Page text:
Technique and sensitivity is here. There is a website and in contrary of most of artists who are using Wix it is well done (I would just add more info about the shipping, the certificate of authenticity). What I would try to improve here is the connection between Abby and her art. The best advice I got in 5 years in Fine Arts is “Go to see a psychologist”: And don’t get me wrong, there is no mental problem here!!! But there might be a need of introspection for finding a way to have a style that can be recognised, different, fitting the artist. I am sure there is a lot to dig.
Jason Towne’s artist style
Duality is everywhere. It exists in the internal and the external world.
Finding the balance while moving
“How do I find my artist’s style? Whenever I find a creative direction or style to pursue it all originates from making lots of work. Like riding a bike, for example. It becomes easier to find balance and get moving if you pedal (aka work). Doing work leads to many micro successes and micro failures. Enough of those successes and failures stack up to become the sum total of what we would call “style”.”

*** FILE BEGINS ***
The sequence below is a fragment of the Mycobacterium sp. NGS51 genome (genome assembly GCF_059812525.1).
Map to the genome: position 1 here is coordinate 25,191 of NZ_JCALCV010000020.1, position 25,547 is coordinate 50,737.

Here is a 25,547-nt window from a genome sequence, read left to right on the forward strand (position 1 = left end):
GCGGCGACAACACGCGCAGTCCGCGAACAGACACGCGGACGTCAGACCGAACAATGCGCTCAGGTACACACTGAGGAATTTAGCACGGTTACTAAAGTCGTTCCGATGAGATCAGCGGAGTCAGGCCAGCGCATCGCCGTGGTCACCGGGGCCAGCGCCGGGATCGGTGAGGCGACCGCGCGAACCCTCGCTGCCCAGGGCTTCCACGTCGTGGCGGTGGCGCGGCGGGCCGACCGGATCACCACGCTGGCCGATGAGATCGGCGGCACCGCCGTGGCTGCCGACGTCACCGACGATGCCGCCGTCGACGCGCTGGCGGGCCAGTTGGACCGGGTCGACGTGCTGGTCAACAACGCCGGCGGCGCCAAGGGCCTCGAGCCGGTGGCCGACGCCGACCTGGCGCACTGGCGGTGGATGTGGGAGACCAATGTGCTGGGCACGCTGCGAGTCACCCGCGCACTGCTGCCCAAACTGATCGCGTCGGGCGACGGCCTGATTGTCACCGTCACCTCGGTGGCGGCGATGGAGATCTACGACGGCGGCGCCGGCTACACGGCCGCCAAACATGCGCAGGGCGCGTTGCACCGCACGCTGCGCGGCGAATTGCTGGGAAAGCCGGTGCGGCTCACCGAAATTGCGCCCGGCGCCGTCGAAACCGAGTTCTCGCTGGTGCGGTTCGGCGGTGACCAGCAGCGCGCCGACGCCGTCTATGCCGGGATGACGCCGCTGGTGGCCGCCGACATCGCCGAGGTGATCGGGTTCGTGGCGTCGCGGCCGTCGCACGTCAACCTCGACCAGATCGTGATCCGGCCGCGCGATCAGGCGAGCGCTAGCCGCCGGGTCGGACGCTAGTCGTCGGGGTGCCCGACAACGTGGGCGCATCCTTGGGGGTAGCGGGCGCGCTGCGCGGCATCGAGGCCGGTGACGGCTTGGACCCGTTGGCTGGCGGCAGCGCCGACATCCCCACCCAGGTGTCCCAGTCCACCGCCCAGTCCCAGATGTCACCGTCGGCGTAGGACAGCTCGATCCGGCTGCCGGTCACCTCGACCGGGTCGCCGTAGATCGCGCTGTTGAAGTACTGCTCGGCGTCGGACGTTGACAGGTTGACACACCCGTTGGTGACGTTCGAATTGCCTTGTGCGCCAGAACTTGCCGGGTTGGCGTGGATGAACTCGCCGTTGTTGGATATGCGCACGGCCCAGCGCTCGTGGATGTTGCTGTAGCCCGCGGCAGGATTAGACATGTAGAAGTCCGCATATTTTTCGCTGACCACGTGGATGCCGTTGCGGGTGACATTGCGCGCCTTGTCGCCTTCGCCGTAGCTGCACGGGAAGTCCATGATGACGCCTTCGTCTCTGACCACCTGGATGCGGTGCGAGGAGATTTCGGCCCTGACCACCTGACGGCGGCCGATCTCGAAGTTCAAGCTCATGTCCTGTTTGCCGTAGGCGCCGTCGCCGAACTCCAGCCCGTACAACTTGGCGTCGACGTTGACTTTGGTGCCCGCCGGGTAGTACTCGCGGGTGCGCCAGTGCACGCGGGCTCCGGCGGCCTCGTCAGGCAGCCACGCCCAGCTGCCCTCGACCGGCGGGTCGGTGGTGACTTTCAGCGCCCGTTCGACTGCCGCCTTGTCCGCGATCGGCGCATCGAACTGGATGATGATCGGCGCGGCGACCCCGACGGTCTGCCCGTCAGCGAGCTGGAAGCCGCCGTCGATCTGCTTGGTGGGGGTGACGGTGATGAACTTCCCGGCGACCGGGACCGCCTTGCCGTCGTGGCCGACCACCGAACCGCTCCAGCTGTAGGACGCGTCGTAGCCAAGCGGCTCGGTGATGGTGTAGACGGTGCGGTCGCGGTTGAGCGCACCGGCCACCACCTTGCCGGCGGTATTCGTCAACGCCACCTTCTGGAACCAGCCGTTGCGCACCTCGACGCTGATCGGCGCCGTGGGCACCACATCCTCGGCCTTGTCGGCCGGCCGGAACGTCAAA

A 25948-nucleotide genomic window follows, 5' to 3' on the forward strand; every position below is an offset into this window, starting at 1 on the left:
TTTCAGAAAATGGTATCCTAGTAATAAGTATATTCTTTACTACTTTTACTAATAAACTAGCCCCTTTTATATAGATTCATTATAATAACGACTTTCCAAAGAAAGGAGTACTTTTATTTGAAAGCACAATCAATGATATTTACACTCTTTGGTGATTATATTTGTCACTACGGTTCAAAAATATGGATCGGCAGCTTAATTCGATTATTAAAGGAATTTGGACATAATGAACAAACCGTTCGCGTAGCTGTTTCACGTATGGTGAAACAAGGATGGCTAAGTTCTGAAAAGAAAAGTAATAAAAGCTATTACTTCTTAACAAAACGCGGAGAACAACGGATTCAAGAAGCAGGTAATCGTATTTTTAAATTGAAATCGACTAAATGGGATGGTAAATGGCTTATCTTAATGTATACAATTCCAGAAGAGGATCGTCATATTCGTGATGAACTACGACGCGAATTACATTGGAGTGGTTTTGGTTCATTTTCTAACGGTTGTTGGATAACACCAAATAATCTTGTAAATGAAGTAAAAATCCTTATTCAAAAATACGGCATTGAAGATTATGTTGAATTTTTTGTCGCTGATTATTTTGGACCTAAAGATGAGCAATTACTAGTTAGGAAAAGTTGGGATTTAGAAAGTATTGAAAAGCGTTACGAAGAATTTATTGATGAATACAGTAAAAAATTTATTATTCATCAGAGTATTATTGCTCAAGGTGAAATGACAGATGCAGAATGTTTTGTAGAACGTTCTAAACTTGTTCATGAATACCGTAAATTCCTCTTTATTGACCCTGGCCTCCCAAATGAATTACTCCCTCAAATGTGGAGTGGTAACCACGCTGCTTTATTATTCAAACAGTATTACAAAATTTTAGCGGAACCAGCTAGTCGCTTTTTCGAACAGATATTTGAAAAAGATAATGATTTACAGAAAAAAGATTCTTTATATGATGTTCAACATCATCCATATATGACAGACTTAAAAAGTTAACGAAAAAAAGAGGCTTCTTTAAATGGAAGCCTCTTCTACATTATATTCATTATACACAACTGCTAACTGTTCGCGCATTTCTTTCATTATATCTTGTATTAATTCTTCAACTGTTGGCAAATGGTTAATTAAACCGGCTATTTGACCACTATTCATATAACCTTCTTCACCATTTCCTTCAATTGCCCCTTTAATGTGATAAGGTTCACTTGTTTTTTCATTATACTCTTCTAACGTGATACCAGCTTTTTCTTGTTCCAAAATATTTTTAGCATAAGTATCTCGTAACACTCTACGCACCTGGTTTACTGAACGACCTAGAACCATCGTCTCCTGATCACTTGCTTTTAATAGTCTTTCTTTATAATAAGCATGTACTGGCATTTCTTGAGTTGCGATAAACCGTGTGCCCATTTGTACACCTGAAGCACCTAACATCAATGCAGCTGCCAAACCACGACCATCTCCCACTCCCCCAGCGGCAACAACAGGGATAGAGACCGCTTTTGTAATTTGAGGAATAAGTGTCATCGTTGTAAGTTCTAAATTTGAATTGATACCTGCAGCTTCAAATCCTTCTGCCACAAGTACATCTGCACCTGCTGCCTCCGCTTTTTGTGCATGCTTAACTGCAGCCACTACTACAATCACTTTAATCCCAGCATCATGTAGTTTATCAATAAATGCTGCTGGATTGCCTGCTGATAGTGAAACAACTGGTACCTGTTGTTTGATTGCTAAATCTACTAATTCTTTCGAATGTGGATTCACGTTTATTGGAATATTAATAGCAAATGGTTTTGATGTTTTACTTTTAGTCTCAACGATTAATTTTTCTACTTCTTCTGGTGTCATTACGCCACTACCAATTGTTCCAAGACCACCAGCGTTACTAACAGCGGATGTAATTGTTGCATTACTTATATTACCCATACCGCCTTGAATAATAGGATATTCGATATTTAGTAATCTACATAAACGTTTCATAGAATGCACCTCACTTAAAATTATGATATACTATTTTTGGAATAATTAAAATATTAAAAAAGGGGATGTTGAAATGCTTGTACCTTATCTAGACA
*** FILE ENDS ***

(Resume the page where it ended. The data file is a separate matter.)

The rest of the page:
Mistakes into ideas
“Here’s a failure which became a huge part of my style: I once spilled 91% alcohol on a painting and the oil-based paint from a paint pen ran all over, it looked terrible. I was SO bummed. Then I realized that the acrylic paint was undisturbed. This led me to try using alcohol with intention. Now I use alcohol for controlled deconstruction. It’s wonderful.”
Point of view about the Instagram account
There is a good mix between slices of artists personal life and the artworks shown. The main problem is that the artworks are not really well shot. There are some refection, yellow light, halo or blurry problems. Plus many of them are taken on the floor, giving a negative subjective angle and not the idea we should have of the artwork exhibited if we buy it. And because Jason is teaching workshops, he should make another account especially made for that, with its own hashtag, and asking the participants to use it. I don’t tell that the workshop content is hurting the artist one because it is good to show it. But the workshop should have way more content, using the local positioning advantage of Instagram.